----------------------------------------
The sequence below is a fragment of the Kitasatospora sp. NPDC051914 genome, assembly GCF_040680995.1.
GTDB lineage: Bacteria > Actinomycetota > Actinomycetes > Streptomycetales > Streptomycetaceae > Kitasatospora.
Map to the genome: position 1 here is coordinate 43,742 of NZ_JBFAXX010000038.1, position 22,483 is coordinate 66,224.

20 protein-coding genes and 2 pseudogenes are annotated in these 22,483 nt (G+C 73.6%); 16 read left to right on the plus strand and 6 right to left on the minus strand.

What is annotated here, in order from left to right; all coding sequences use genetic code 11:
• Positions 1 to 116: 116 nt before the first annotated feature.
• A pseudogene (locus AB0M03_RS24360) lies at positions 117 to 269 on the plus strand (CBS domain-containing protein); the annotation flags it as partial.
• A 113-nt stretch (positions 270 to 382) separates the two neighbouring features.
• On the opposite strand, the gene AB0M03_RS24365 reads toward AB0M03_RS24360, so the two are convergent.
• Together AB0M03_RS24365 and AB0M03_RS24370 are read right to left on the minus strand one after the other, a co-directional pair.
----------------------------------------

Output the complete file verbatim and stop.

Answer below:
The sequence below is a fragment of the Kitasatospora sp. NPDC051914 genome, assembly GCF_040680995.1.
GTDB lineage: Bacteria > Actinomycetota > Actinomycetes > Streptomycetales > Streptomycetaceae > Kitasatospora.
Map to the genome: position 1 here is coordinate 43,742 of NZ_JBFAXX010000038.1, position 22,483 is coordinate 66,224.

20 protein-coding genes and 2 pseudogenes are annotated in these 22,483 nt (G+C 73.6%); 16 read left to right on the plus strand and 6 right to left on the minus strand.

What is annotated here, in order from left to right; all coding sequences use genetic code 11:
• Positions 1 to 116: 116 nt before the first annotated feature.
• A pseudogene (locus AB0M03_RS24360) lies at positions 117 to 269 on the plus strand (CBS domain-containing protein); the annotation flags it as partial.
• A 113-nt stretch (positions 270 to 382) separates the two neighbouring features.
• On the opposite strand, the gene AB0M03_RS24365 reads toward AB0M03_RS24360, so the two are convergent.
• Together AB0M03_RS24365 and AB0M03_RS24370 are read right to left on the minus strand one after the other, a co-directional pair.